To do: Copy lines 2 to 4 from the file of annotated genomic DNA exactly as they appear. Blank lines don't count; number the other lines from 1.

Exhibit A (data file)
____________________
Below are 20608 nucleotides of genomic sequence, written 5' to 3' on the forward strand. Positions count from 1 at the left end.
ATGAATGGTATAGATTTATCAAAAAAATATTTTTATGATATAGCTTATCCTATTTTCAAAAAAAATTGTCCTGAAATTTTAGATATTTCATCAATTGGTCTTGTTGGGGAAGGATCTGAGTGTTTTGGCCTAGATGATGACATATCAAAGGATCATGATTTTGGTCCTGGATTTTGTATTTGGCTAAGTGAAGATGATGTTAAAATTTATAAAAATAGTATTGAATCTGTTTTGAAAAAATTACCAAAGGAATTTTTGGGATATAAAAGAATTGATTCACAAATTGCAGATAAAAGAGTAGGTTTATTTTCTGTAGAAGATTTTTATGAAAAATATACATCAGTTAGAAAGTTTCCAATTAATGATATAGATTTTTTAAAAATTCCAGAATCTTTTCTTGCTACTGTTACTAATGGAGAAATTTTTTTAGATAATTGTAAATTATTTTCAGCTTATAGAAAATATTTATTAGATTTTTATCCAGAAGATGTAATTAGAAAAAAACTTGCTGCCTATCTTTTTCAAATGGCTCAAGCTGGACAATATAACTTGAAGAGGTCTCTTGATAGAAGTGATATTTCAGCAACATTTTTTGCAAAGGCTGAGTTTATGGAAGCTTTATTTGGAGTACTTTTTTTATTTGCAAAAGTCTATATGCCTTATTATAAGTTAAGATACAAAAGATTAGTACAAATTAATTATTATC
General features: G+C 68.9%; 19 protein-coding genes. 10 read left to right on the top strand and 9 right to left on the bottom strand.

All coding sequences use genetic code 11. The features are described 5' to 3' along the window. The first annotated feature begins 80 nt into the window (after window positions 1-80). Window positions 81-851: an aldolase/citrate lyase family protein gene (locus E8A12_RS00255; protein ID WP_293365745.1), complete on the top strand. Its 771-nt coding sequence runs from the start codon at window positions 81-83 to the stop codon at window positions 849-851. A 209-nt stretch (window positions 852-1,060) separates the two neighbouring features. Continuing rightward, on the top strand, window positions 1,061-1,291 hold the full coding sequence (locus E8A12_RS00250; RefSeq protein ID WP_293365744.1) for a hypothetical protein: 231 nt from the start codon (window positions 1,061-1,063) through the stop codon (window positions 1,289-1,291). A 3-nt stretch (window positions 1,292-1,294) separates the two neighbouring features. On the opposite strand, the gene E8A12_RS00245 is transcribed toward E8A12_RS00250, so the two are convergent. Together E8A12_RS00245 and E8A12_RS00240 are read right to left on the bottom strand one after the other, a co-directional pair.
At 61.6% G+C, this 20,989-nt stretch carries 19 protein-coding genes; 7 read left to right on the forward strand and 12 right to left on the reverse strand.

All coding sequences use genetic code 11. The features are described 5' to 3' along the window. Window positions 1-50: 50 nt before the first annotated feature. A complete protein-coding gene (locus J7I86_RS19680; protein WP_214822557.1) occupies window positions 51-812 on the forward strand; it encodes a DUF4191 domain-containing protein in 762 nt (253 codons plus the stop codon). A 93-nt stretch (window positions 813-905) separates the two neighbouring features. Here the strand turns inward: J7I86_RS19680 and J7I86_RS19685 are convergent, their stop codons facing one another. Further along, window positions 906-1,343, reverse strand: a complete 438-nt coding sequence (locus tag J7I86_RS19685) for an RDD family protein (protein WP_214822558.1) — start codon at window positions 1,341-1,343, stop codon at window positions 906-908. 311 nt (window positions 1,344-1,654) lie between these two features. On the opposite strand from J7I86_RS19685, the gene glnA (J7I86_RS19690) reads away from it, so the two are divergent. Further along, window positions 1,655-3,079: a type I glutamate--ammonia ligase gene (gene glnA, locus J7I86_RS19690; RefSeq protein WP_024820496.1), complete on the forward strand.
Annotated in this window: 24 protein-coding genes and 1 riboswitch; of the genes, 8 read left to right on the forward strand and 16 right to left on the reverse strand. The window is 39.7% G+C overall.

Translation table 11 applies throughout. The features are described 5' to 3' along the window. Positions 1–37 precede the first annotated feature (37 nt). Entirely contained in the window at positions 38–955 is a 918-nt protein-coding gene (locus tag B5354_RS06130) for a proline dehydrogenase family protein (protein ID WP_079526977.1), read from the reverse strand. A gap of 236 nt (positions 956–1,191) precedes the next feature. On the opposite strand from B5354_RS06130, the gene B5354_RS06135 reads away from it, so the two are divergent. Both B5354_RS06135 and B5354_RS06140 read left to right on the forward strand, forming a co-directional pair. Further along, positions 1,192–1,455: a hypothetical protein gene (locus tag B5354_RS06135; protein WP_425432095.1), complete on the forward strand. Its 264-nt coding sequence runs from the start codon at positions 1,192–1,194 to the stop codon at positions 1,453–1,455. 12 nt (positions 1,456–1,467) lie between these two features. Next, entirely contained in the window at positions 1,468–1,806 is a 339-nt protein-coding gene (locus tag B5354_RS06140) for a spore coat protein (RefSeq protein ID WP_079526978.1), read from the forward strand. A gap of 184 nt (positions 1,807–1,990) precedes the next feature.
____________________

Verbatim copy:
ATGAATGGTATAGATTTATCAAAAAAATATTTTTATGATATAGCTTATCCTATTTTCAAAAAAAATTGTCCTGAAATTTTAGATATTTCATCAATTGGTCTTGTTGGGGAAGGATCTGAGTGTTTTGGCCTAGATGATGACATATCAAAGGATCATGATTTTGGTCCTGGATTTTGTATTTGGCTAAGTGAAGATGATGTTAAAATTTATAAAAATAGTATTGAATCTGTTTTGAAAAAATTACCAAAGGAATTTTTGGGATATAAAAGAATTGATTCACAAATTGCAGATAAAAGAGTAGGTTTATTTTCTGTAGAAGATTTTTATGAAAAATATACATCAGTTAGAAAGTTTCCAATTAATGATATAGATTTTTTAAAAATTCCAGAATCTTTTCTTGCTACTGTTACTAATGGAGAAATTTTTTTAGATAATTGTAAATTATTTTCAGCTTATAGAAAATATTTATTAGATTTTTATCCAGAAGATGTAATTAGAAAAAAACTTGCTGCCTATCTTTTTCAAATGGCTCAAGCTGGACAATATAACTTGAAGAGGTCTCTTGATAGAAGTGATATTTCAGCAACATTTTTTGCAAAGGCTGAGTTTATGGAAGCTTTATTTGGAGTACTTTTTTTATTTGCAAAAGTCTATATGCCTTATTATAAGTTAAGATACAAAAGATTAGTACAAATTAATTATTATC
General features: G+C 68.9%; 19 protein-coding genes. 10 read left to right on the top strand and 9 right to left on the bottom strand.

All coding sequences use genetic code 11. The features are described 5' to 3' along the window. The first annotated feature begins 80 nt into the window (after window positions 1-80). Window positions 81-851: an aldolase/citrate lyase family protein gene (locus E8A12_RS00255; protein ID WP_293365745.1), complete on the top strand. Its 771-nt coding sequence runs from the start codon at window positions 81-83 to the stop codon at window positions 849-851. A 209-nt stretch (window positions 852-1,060) separates the two neighbouring features. Continuing rightward, on the top strand, window positions 1,061-1,291 hold the full coding sequence (locus E8A12_RS00250; RefSeq protein ID WP_293365744.1) for a hypothetical protein: 231 nt from the start codon (window positions 1,061-1,063) through the stop codon (window positions 1,289-1,291). A 3-nt stretch (window positions 1,292-1,294) separates the two neighbouring features. On the opposite strand, the gene E8A12_RS00245 is transcribed toward E8A12_RS00250, so the two are convergent. Together E8A12_RS00245 and E8A12_RS00240 are read right to left on the bottom strand one after the other, a co-directional pair.